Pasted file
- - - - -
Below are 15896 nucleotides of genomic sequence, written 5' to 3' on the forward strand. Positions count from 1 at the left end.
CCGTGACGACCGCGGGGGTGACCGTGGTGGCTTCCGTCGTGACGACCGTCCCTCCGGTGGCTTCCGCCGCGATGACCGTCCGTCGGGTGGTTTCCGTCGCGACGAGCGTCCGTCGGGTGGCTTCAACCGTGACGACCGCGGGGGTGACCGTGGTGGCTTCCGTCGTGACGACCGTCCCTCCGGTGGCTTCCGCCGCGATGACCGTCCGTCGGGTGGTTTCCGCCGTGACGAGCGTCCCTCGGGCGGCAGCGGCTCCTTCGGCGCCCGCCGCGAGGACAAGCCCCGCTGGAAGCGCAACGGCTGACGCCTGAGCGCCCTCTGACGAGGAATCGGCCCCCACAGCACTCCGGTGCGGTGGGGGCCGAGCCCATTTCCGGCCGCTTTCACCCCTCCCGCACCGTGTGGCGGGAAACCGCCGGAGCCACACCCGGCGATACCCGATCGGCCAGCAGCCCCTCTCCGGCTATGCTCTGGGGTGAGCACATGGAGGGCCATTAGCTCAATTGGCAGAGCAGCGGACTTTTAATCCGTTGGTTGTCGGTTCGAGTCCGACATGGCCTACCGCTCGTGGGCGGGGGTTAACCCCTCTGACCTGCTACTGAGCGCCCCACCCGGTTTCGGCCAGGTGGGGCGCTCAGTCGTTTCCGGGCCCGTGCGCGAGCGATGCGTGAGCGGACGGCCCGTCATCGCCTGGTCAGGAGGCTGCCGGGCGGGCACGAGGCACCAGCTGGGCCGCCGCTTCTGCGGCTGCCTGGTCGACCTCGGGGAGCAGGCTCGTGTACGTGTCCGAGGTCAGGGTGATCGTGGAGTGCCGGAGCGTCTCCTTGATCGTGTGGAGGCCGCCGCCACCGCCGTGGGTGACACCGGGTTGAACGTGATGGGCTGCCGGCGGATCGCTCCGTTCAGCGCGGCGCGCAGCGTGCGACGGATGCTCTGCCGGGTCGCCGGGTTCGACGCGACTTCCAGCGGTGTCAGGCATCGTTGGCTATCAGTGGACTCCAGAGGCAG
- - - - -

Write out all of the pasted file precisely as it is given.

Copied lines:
Below are 15896 nucleotides of genomic sequence, written 5' to 3' on the forward strand. Positions count from 1 at the left end.
CCGTGACGACCGCGGGGGTGACCGTGGTGGCTTCCGTCGTGACGACCGTCCCTCCGGTGGCTTCCGCCGCGATGACCGTCCGTCGGGTGGTTTCCGTCGCGACGAGCGTCCGTCGGGTGGCTTCAACCGTGACGACCGCGGGGGTGACCGTGGTGGCTTCCGTCGTGACGACCGTCCCTCCGGTGGCTTCCGCCGCGATGACCGTCCGTCGGGTGGTTTCCGCCGTGACGAGCGTCCCTCGGGCGGCAGCGGCTCCTTCGGCGCCCGCCGCGAGGACAAGCCCCGCTGGAAGCGCAACGGCTGACGCCTGAGCGCCCTCTGACGAGGAATCGGCCCCCACAGCACTCCGGTGCGGTGGGGGCCGAGCCCATTTCCGGCCGCTTTCACCCCTCCCGCACCGTGTGGCGGGAAACCGCCGGAGCCACACCCGGCGATACCCGATCGGCCAGCAGCCCCTCTCCGGCTATGCTCTGGGGTGAGCACATGGAGGGCCATTAGCTCAATTGGCAGAGCAGCGGACTTTTAATCCGTTGGTTGTCGGTTCGAGTCCGACATGGCCTACCGCTCGTGGGCGGGGGTTAACCCCTCTGACCTGCTACTGAGCGCCCCACCCGGTTTCGGCCAGGTGGGGCGCTCAGTCGTTTCCGGGCCCGTGCGCGAGCGATGCGTGAGCGGACGGCCCGTCATCGCCTGGTCAGGAGGCTGCCGGGCGGGCACGAGGCACCAGCTGGGCCGCCGCTTCTGCGGCTGCCTGGTCGACCTCGGGGAGCAGGCTCGTGTACGTGTCCGAGGTCAGGGTGATCGTGGAGTGCCGGAGCGTCTCCTTGATCGTGTGGAGGCCGCCGCCACCGCCGTGGGTGACACCGGGTTGAACGTGATGGGCTGCCGGCGGATCGCTCCGTTCAGCGCGGCGCGCAGCGTGCGACGGATGCTCTGCCGGGTCGCCGGGTTCGACGCGACTTCCAGCGGTGTCAGGCATCGTTGGCTATCAGTGGACTCCAGAGGCAG